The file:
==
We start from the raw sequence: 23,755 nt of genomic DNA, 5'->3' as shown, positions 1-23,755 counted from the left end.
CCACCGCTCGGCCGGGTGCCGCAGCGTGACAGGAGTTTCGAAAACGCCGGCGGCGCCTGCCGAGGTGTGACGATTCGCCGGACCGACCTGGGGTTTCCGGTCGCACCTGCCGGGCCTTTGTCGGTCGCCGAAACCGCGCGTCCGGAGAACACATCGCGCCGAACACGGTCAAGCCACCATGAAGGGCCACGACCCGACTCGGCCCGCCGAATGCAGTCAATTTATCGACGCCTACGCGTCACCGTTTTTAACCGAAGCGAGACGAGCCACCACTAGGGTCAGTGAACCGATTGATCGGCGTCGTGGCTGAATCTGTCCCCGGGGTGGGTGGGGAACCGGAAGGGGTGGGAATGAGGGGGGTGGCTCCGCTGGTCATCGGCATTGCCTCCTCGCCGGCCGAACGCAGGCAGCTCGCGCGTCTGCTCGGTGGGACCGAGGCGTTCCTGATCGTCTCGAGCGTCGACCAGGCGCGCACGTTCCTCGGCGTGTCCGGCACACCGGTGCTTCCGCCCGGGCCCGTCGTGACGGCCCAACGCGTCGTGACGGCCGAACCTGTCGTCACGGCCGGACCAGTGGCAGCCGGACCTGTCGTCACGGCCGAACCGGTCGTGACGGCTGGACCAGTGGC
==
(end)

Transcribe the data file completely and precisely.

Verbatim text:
We start from the raw sequence: 23,755 nt of genomic DNA, 5'->3' as shown, positions 1-23,755 counted from the left end.
CCACCGCTCGGCCGGGTGCCGCAGCGTGACAGGAGTTTCGAAAACGCCGGCGGCGCCTGCCGAGGTGTGACGATTCGCCGGACCGACCTGGGGTTTCCGGTCGCACCTGCCGGGCCTTTGTCGGTCGCCGAAACCGCGCGTCCGGAGAACACATCGCGCCGAACACGGTCAAGCCACCATGAAGGGCCACGACCCGACTCGGCCCGCCGAATGCAGTCAATTTATCGACGCCTACGCGTCACCGTTTTTAACCGAAGCGAGACGAGCCACCACTAGGGTCAGTGAACCGATTGATCGGCGTCGTGGCTGAATCTGTCCCCGGGGTGGGTGGGGAACCGGAAGGGGTGGGAATGAGGGGGGTGGCTCCGCTGGTCATCGGCATTGCCTCCTCGCCGGCCGAACGCAGGCAGCTCGCGCGTCTGCTCGGTGGGACCGAGGCGTTCCTGATCGTCTCGAGCGTCGACCAGGCGCGCACGTTCCTCGGCGTGTCCGGCACACCGGTGCTTCCGCCCGGGCCCGTCGTGACGGCCCAACGCGTCGTGACGGCCGAACCTGTCGTCACGGCCGGACCAGTGGCAGCCGGACCTGTCGTCACGGCCGAACCGGTCGTGACGGCTGGACCAGTGGC